Virat Kohli backs concussion substitute rule

On the fourth day of the second Test, West Indies was forced to name Jermaine Blackwood as the concussion substitute for Darren Bravo after the batsman was stuck on the side of his helmet by a Jasprit Bumrah delivery.

West Indies batsman Darren Bravo leaves the field after being struck on the helmet by a Jasprit Bumrah delivery.   -  AP

 

India skipper Virat Kohli has endorsed the new ICC rule on concussion substitutes, saying it makes total sense to replace a player in such situations during a Test match as signs of trauma from a body blow can show up late.

On the fourth day of the second Test, West Indies was forced to name Jermaine Blackwood as the concussion substitute for Darren Bravo after the batsman was stuck on the side of his helmet by a Jasprit Bumrah delivery in the last over on Day 3.

Even though Bravo resumed his innings on the fourth day morning, he couldn’t carry on for long as delayed concussion symptoms showed up and was forced to retire hurt on 23.

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“Well I think it makes sense. Test cricket is very different because on that day you can play but when you come out the next day it’s a different situation,” Kohli said when asked about his views on concussion substitutes.

“AB (de Villiers) got hit in the IPL this year against Jasprit. The night he played he was fine but the next morning he was dizzy.

“So, I think it makes total sense in Test cricket because when you wake up the next day you are totally different from what you were on the day when you got hit. That’s what concussion does to you. So I am all for it, it makes total sense,” he added.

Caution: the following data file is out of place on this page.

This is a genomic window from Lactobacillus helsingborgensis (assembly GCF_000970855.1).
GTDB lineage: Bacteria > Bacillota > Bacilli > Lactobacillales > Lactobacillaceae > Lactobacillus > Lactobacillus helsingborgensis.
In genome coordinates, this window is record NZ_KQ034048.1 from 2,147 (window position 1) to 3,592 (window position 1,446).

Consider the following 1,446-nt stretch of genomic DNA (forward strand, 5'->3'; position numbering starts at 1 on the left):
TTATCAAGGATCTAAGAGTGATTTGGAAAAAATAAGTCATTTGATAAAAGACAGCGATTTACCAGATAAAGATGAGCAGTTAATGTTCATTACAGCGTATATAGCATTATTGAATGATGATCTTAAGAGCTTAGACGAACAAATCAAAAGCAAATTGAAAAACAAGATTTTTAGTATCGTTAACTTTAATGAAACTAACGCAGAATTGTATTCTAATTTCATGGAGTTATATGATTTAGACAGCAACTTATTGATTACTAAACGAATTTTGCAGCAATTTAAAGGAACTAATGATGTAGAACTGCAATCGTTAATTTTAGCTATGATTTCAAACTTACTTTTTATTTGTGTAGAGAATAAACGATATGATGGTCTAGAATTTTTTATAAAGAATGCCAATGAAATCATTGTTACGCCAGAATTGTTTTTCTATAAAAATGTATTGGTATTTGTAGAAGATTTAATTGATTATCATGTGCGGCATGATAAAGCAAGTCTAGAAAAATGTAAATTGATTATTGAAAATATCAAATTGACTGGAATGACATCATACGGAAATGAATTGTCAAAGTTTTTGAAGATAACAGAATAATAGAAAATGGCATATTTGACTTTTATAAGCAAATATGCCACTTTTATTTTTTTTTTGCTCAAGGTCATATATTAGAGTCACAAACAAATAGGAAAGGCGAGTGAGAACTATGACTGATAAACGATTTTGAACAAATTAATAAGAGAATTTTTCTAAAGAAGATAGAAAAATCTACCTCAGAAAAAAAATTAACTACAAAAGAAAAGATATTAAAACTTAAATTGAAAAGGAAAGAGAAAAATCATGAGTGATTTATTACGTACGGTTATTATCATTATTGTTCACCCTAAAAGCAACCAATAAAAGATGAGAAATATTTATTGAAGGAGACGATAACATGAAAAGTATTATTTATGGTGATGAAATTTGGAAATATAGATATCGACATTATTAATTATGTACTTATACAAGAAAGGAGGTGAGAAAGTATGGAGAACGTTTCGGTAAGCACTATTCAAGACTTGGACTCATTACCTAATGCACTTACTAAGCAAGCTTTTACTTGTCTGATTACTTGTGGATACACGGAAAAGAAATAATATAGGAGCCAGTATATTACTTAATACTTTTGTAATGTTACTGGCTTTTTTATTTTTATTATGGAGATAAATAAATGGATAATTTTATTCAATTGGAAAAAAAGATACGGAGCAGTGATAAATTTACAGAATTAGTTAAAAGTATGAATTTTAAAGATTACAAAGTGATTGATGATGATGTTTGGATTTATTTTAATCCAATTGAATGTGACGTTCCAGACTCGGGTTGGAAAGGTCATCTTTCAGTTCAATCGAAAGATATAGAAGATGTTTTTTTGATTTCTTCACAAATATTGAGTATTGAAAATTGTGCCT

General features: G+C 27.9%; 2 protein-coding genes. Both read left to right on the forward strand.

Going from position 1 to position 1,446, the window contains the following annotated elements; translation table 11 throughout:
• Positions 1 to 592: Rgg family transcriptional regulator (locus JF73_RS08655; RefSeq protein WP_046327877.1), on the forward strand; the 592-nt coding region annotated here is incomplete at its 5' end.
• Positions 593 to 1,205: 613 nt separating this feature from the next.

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Last month, Australia’s Marnus Labuschagne became the first like-for-like substitute after Steve Smith was ruled out of the second Ashes Test in Lord’s after being down with concussion following a blow to his neck by England pacer Jofra Archer.

ICC’s decision on concussion substitutes was introduced in men’s and women’s international cricket and first-class cricket worldwide from August 1. It was taken after a two-year trial in Australia’s domestic cricket competition, the Sheffield Shield.

Under the new ICC rule, a player who has been concussed either while batting, bowling or on the field, can be withdrawn from the game and be replaced subject to approval by the match referee.

“I think it should be an open choice to choose any kind of batter that you can,” Kohli said.

“You only have 15-16 people in the squad so you don’t have more than five people to choose from and invariably three of them would be bowlers,” he said.

“I don’t think there is too much choice there. So whatever substitutes you have you choose from them. Four to five substitutes is good enough to choose from.”

India won the two-match series against West Indies 2-0 with a 257-run win in the second Test to top the table with 120 points in the ICC World Test Championships.